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    Author(s): A. Srivastava; M. Dobre; E. Bruner; W. J. Elliot; I. S. Miller; J. Q. Wu
    Date: 2011
    Source: ISELE Paper Number 11040. Paper presented at the international symposium on erosion and landscape evolution; September 18-21, 2011; Anchorage, AK. 8 p.
    Publication Series: Paper (invited, offered, keynote)
    Station: Rocky Mountain Research Station
    PDF: View PDF  (648.08 KB)

    Description

    Assessment of water yields from watersheds into streams and rivers is critical to managing water supply and supporting aquatic life. Surface runoff typically contributes the most to peak discharge of a hydrograph while subsurface flow dominates the falling limb of hydrograph and baseflow contributes to streamflow from shallow unconfined aquifers primarily during the non-rainy season. The Water Erosion Prediction Project (WEPP) model is a physically-based, distributed-parameter, continuous-simulation model. Recent improvements to WEPP include enhanced computation of evapotranspiration (ET) by incorporating the Penman-Monteith method into the model, and improved calculation of subsurface lateral flow by properly setting a restrictive layer and soil anisotropic ratios. These modifications have substantially improved the performance of the WEPP model for forested watersheds. In order to further enhance the model applicability, a baseflow component needs to be incorporated to adequately represent hydrologic conditions where significant quantities of ground water flow to streams.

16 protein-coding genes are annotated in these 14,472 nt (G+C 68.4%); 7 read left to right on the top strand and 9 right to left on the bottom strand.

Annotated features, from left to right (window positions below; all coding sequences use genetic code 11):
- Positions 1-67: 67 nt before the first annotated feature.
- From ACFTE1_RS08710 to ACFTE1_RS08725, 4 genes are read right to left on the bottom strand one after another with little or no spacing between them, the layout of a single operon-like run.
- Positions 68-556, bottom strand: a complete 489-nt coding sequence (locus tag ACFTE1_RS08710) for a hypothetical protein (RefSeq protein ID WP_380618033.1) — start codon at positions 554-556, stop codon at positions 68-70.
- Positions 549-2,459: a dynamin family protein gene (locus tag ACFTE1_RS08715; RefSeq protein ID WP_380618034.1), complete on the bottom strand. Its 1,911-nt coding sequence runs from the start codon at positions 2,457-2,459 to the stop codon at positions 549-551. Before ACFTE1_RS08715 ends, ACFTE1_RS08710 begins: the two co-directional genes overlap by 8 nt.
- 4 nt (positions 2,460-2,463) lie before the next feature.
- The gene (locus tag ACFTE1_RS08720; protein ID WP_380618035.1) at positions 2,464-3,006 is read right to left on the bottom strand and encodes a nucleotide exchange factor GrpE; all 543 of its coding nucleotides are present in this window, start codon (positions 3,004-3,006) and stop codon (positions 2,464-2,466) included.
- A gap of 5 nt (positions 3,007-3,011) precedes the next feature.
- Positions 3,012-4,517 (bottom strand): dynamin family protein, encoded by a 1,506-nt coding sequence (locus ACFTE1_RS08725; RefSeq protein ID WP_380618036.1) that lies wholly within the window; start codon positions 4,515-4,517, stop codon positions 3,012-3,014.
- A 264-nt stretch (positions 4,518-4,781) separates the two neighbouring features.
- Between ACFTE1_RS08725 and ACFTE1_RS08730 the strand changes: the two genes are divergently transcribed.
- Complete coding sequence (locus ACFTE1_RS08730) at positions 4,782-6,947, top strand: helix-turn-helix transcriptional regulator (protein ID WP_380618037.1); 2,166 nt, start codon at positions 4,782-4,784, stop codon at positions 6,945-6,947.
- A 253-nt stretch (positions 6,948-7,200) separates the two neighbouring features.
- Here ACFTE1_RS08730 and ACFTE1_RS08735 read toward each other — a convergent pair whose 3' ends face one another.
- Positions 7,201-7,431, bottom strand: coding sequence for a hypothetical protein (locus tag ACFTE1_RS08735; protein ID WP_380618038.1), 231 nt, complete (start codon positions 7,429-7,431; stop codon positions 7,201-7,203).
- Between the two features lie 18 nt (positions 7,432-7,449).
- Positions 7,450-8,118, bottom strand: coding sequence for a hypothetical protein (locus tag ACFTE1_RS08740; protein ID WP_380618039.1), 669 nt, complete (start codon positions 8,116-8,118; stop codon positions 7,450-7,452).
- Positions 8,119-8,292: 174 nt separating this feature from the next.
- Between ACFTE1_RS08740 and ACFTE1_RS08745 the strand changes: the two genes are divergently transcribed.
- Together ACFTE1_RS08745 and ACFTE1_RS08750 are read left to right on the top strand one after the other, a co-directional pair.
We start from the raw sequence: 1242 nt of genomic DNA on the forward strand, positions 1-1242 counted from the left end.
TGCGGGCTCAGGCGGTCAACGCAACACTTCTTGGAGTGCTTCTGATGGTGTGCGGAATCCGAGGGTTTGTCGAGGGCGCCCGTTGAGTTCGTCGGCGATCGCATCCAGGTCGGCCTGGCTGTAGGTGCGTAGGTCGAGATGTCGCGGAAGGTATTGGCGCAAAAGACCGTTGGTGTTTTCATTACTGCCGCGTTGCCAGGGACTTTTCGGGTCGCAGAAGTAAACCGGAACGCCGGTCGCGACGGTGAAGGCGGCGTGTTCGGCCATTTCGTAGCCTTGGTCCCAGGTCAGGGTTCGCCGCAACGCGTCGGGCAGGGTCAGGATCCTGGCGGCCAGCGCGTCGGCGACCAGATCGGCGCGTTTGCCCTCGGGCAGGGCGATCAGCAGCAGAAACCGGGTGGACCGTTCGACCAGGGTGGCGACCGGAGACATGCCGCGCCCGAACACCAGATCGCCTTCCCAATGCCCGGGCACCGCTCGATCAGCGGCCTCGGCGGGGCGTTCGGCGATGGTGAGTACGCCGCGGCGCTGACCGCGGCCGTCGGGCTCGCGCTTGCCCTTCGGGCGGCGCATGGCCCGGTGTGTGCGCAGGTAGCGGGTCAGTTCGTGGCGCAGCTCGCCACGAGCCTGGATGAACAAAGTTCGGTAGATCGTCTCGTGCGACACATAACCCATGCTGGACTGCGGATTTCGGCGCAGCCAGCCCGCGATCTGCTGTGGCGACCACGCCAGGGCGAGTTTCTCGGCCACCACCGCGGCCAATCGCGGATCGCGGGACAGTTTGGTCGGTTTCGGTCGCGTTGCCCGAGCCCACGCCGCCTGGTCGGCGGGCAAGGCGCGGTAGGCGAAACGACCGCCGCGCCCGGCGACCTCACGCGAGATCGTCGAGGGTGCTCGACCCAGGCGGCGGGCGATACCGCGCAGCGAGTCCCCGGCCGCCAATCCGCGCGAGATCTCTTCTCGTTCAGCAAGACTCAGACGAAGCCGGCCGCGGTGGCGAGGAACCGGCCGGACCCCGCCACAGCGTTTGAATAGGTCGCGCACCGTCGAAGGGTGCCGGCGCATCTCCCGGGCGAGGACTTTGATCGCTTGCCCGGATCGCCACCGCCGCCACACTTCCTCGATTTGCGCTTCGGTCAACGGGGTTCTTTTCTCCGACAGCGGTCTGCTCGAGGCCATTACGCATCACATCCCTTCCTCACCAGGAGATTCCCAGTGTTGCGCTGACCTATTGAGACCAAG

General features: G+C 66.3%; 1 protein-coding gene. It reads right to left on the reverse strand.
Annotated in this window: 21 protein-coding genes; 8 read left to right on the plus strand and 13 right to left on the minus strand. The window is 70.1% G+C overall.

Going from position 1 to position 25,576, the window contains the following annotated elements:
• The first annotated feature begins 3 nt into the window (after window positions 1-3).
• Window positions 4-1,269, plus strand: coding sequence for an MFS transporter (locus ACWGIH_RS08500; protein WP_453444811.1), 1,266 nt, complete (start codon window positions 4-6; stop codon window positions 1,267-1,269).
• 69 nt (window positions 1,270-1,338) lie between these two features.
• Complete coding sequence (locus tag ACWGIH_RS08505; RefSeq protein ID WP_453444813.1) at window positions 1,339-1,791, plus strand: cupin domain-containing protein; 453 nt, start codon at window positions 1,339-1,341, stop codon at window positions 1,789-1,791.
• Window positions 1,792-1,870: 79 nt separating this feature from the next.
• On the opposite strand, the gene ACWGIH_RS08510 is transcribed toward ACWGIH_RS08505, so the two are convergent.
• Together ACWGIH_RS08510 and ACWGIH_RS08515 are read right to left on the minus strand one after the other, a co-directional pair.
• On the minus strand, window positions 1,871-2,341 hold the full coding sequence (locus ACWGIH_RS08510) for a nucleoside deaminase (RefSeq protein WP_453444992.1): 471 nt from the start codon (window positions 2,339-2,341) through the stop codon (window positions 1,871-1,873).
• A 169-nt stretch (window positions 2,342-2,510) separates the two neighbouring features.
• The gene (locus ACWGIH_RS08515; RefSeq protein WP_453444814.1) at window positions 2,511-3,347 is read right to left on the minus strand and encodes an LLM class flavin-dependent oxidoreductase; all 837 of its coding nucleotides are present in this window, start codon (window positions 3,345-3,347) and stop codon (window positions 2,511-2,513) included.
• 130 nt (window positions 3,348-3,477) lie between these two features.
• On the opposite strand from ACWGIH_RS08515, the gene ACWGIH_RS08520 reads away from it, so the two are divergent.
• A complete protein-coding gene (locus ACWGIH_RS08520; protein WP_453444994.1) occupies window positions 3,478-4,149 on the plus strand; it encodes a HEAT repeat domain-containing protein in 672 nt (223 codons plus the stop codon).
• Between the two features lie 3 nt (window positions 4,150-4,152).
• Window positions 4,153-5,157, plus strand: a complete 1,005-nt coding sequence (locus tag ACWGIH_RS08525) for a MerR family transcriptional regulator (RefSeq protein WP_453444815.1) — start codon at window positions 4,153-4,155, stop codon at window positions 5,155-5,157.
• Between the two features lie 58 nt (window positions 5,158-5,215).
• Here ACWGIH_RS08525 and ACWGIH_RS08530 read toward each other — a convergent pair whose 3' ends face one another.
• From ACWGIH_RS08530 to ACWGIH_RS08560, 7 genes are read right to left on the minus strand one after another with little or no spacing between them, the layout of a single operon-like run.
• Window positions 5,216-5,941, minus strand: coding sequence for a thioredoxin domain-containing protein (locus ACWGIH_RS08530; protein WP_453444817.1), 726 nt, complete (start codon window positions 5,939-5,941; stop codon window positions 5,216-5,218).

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    Citation

    Srivastava, A.; Dobre, M.; Bruner, E.; Elliot, W. J.; Miller, I. S.; Wu, J. Q. 2011. Application of the Water Erosion Prediction Project (WEPP) Model to simulate streamflow in a PNW forest watershed. ISELE Paper Number 11040. Paper presented at the international symposium on erosion and landscape evolution; September 18-21, 2011; Anchorage, AK. 8 p.

    Keywords

    forest watershed, surface runoff, subsurface lateral flow, baseflow, hydrologic modeling, WEPP

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